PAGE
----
Injured yoga instructor ate moths, berries to survive 2 weeks in rugged Maui forest

A yoga instructor missing for 17 days in a rugged Hawaii forest survived by eating berries and drinking from waterfalls, The Maui News reports.

“It came down to life and death, and I had to choose. I chose life,” said Amanda Eller, KHON reported.

Searchers in a helicopter spotted the 35-year-old Friday in the Makawao Forest Reserve on Maui, NBC News reported. She’d been missing since May 8, when she got lost while on a routine visit to the reserve.

Eller suffered a broken leg and severe sunburn during the ordeal, Hawaii News Now reported. She also lost 15 to 20 pounds.

“The last 17 days of my life have been the toughest,” Eller said Saturday from a Maui hospital, KHON reported.

Eller, last seen on a security camera at a post office the morning of May 8, had gone for a 3-mile jog at the rugged forest reserve when things began going wrong, The Maui News reported.

“She sat down and rested on a fallen log, just kind of meditated and took a little nap,” said Julia Eller, Amanda’s mother, Hawaii News Now reported. “When she got up, she was disoriented about where she was and just followed her instincts trying to get back to her car.”

Eller, who also is a physical therapist, continued walking as she tried to find her way out, according to the station.

“The whole time I was going deeper into the jungle, even though I thought I was going back where I came from,” Eller said, The New York Times reported.

She picked wild raspberries and strawberry guavas to survive, The Maui News reported. Eller also ate some moths that landed on her and tried to catch some crawfish, with no luck.

On her third day lost in the thick forest, Eller fell off a 20-foot cliff, breaking her leg, The New York Times reported. She lost her shoes a day later when a flash flood washed them away after she took them off to dry out.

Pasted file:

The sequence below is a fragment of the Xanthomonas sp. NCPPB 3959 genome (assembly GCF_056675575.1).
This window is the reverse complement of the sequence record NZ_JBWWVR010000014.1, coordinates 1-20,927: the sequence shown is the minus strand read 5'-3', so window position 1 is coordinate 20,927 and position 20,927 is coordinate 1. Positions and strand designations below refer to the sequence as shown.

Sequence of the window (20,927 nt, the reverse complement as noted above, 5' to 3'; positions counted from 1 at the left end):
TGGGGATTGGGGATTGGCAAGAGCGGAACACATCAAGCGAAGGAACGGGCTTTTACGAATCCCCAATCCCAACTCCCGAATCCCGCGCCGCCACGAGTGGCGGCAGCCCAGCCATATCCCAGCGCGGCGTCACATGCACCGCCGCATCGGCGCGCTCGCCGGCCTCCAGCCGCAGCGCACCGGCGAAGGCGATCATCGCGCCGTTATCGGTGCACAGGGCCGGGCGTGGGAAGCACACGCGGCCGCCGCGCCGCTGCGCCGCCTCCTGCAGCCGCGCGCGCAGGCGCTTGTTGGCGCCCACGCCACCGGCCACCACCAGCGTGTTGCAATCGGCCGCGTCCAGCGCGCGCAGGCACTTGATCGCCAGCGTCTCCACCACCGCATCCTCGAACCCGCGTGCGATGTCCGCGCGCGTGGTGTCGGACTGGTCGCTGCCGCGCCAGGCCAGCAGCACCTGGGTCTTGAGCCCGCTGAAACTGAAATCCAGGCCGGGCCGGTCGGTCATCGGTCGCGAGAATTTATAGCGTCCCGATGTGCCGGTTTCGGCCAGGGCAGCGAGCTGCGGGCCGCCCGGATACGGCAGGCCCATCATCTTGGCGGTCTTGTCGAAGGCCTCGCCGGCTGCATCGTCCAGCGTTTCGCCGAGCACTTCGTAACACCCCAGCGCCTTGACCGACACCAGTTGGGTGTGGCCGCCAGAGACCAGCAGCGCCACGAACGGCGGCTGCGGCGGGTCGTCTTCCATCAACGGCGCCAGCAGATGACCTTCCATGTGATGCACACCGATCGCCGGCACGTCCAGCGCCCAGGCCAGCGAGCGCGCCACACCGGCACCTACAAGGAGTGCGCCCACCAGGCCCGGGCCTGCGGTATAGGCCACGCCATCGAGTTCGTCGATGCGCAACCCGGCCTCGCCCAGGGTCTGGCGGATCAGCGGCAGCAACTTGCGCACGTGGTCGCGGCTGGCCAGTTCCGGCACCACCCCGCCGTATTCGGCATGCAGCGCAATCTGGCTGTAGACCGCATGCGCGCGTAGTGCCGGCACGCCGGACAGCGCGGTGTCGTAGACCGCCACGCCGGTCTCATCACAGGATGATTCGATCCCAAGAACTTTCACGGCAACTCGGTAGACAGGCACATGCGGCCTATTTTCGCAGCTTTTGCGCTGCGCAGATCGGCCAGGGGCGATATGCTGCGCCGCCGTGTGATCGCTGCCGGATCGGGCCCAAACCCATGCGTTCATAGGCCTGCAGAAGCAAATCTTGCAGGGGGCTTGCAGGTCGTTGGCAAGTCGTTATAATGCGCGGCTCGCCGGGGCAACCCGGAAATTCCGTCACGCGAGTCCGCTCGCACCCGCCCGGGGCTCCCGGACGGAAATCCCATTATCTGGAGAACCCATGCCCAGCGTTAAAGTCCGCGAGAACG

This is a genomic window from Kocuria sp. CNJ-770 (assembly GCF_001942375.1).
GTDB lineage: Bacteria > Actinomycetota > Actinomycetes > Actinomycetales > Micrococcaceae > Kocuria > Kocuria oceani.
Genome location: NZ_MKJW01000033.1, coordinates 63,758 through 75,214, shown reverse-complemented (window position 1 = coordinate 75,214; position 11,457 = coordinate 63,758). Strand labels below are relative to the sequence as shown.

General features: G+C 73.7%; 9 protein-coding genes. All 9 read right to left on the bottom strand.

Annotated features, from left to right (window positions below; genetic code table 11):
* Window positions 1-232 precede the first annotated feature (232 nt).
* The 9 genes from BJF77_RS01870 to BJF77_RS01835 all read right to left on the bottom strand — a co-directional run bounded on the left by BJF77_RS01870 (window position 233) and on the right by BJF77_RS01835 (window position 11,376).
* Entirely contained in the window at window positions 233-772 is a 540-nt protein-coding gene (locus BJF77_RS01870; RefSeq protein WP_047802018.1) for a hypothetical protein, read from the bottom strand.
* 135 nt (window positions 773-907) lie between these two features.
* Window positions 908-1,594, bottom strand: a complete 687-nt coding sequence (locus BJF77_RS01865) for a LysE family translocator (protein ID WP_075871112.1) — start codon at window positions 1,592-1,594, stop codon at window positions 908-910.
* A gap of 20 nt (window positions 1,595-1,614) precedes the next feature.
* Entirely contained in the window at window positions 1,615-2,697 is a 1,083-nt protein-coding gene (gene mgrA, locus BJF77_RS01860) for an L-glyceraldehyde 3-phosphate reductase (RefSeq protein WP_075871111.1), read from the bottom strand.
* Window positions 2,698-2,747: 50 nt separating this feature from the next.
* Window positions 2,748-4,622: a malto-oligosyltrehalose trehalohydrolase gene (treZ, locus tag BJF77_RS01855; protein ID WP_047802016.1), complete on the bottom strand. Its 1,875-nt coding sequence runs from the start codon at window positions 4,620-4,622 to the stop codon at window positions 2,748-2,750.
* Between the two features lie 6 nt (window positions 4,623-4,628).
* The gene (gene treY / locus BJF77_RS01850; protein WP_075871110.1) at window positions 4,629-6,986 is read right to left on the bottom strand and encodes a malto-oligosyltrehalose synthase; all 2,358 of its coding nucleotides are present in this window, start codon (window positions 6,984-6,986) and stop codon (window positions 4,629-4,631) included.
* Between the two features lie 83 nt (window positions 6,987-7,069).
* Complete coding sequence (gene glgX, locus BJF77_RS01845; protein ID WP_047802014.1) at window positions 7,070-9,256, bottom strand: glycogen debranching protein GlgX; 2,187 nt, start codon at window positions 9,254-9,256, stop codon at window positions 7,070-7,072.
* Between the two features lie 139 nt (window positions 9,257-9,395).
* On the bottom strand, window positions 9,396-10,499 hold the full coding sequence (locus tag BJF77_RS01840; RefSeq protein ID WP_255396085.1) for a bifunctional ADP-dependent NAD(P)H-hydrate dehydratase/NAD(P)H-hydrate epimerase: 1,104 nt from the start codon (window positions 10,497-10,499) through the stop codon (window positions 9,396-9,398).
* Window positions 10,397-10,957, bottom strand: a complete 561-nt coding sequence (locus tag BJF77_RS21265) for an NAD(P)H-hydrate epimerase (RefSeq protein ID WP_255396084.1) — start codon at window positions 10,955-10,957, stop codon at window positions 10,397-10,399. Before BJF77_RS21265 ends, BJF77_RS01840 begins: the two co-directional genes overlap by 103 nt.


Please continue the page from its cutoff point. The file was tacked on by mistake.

She covered herself in ferns at night to stay warm, according to the publication, also sleeping in the mud and, one night, in a wild boar’s nest. Finally, she could go no farther.

“That’s a tough woman right there,” said rescuer Troy Helmer, KHON reported.

Meanwhile, rescuers, friends and family had been searching feverishly for Eller while staving off fears she had been abducted, NBC News reported. Her keys and wallet were found in her SUV parked at the reserve.

They offered a $50,000 reward for information and a GoFundMe account raised $75,000 to help finance private search efforts, The Maui News reported.

Searchers rappelled into ravines, searched from helicopters and even killed wild boars to check their digestive systems for human remains, The New York Times reported.

On Friday, a private helicopter conducting an aerial search for Eller had nearly run out of fuel when the crew decided to fly back over a more remote part of the reserve, KHON reported.

“I looked up and they were right on top of me,” Eller said, The New York Times reported. “I was like, ‘Oh my God,’ and I just broke down and started bawling.”

Searchers spotted Eller waving to them from a ravine between two waterfalls, KHON reported.

“I’ve seen that girl every day for the last two weeks about 100 times a day,” said searcher Chris Berquist, The Maui News reported. “There was no mistake it was her.”

The helicopter landed nearby and Eller waited while rescuers worked their way through the thick vegetation to her, The New York Times reported.

“I have the most gratitude and respect and appreciation — I can’t even put it into words — for the people that have helped me, for the people that have prayed for me, for the people that were at base camp, for the people all over the world that somehow just wanted to be a part of this for the greater good,” Eller said Saturday, Hawaii News Now reported.

Dr. Zora Bulatovic said Eller was in “amazing” condition considering her ordeal, and credited her survival skills for keeping herself hydrated and fed, according to the station.

“She was well-educated in that,” Bulatovic said, Hawaii News Now reported. “She knew exactly what to take and managed to stay hydrated.”

Eller was released from a Maui hospital on Saturday and is recovering at a family member’s home, said John Eller, her father, NBC News reported.

“It’s just a miracle,” said Julia Eller, Hawaii News Now reported. “Our daughter has come to us and in wonderful condition.”

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Don Sweeney has been a newspaper reporter and editor in California for more than 25 years. He has been a real-time reporter based at The Sacramento Bee since 2016.